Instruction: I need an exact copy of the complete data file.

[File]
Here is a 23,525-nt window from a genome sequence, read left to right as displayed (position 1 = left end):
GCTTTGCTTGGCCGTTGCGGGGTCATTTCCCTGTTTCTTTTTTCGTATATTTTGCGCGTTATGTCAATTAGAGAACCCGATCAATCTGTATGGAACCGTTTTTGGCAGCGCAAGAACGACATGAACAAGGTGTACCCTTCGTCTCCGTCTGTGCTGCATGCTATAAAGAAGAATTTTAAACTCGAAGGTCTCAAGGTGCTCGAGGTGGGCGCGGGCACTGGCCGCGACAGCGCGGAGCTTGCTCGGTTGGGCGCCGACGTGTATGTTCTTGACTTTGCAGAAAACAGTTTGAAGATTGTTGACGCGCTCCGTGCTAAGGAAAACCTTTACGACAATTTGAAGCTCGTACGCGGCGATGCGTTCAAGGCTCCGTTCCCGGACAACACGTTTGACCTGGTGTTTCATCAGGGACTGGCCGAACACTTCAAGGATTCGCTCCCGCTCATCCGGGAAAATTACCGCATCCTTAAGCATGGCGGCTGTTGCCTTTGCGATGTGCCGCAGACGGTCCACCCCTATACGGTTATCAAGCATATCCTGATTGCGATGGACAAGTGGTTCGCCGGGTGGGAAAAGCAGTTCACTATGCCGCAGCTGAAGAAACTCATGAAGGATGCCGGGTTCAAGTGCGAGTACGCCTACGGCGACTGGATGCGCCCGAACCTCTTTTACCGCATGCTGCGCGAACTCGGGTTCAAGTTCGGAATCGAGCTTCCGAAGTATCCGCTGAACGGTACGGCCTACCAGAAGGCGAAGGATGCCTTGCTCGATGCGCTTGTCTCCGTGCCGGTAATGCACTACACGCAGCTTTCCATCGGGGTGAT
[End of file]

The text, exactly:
Here is a 23,525-nt window from a genome sequence, read left to right as displayed (position 1 = left end):
GCTTTGCTTGGCCGTTGCGGGGTCATTTCCCTGTTTCTTTTTTCGTATATTTTGCGCGTTATGTCAATTAGAGAACCCGATCAATCTGTATGGAACCGTTTTTGGCAGCGCAAGAACGACATGAACAAGGTGTACCCTTCGTCTCCGTCTGTGCTGCATGCTATAAAGAAGAATTTTAAACTCGAAGGTCTCAAGGTGCTCGAGGTGGGCGCGGGCACTGGCCGCGACAGCGCGGAGCTTGCTCGGTTGGGCGCCGACGTGTATGTTCTTGACTTTGCAGAAAACAGTTTGAAGATTGTTGACGCGCTCCGTGCTAAGGAAAACCTTTACGACAATTTGAAGCTCGTACGCGGCGATGCGTTCAAGGCTCCGTTCCCGGACAACACGTTTGACCTGGTGTTTCATCAGGGACTGGCCGAACACTTCAAGGATTCGCTCCCGCTCATCCGGGAAAATTACCGCATCCTTAAGCATGGCGGCTGTTGCCTTTGCGATGTGCCGCAGACGGTCCACCCCTATACGGTTATCAAGCATATCCTGATTGCGATGGACAAGTGGTTCGCCGGGTGGGAAAAGCAGTTCACTATGCCGCAGCTGAAGAAACTCATGAAGGATGCCGGGTTCAAGTGCGAGTACGCCTACGGCGACTGGATGCGCCCGAACCTCTTTTACCGCATGCTGCGCGAACTCGGGTTCAAGTTCGGAATCGAGCTTCCGAAGTATCCGCTGAACGGTACGGCCTACCAGAAGGCGAAGGATGCCTTGCTCGATGCGCTTGTCTCCGTGCCGGTAATGCACTACACGCAGCTTTCCATCGGGGTGAT